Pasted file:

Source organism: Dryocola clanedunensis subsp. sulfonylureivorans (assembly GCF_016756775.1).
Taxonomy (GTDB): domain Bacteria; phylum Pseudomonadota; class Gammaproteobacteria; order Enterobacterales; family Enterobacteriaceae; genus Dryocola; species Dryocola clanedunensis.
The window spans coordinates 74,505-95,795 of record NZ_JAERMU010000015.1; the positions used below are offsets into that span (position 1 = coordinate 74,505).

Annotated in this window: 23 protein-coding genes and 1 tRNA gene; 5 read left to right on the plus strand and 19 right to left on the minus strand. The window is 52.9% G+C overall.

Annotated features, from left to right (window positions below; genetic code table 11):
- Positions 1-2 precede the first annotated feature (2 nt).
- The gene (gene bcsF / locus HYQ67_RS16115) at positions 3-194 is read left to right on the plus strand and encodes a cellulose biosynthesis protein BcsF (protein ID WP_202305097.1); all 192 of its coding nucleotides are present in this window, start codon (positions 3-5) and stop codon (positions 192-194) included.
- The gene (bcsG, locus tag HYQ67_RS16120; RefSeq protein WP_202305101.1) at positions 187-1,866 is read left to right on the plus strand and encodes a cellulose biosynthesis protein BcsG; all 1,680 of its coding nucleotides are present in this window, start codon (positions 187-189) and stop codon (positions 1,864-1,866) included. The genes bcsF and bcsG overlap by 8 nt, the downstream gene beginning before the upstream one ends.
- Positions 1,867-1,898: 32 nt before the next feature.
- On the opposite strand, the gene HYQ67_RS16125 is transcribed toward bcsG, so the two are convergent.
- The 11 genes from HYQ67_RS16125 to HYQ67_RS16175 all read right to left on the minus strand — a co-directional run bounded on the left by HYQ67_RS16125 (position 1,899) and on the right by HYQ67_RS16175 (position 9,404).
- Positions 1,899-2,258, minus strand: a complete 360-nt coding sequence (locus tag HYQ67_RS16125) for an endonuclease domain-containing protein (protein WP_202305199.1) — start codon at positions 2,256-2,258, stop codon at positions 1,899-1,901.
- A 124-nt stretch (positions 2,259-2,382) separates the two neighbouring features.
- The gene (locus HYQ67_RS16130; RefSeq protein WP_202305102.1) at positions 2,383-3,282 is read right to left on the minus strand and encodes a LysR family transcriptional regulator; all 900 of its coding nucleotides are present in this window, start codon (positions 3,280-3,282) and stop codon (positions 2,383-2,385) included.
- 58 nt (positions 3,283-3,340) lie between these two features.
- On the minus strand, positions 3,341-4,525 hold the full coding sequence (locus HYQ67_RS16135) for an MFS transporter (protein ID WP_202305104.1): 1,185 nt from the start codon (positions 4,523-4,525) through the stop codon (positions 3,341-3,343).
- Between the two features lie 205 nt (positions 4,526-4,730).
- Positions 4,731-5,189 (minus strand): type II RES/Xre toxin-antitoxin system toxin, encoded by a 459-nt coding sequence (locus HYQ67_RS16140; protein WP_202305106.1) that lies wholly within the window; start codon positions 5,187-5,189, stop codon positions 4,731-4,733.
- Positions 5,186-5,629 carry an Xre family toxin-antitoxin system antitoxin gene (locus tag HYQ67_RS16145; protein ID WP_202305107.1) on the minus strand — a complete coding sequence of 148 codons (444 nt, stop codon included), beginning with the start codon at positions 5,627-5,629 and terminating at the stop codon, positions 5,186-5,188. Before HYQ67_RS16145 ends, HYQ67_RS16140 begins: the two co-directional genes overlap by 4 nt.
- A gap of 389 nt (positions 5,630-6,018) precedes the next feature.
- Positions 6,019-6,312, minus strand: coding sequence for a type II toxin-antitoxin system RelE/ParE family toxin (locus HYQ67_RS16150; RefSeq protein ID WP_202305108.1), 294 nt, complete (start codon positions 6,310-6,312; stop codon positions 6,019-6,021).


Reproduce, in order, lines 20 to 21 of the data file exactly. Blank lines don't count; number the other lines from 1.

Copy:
- A gap of 389 nt (positions 5,630-6,018) precedes the next feature.
- Positions 6,019-6,312, minus strand: coding sequence for a type II toxin-antitoxin system RelE/ParE family toxin (locus HYQ67_RS16150; RefSeq protein ID WP_202305108.1), 294 nt, complete (start codon positions 6,310-6,312; stop codon positions 6,019-6,021).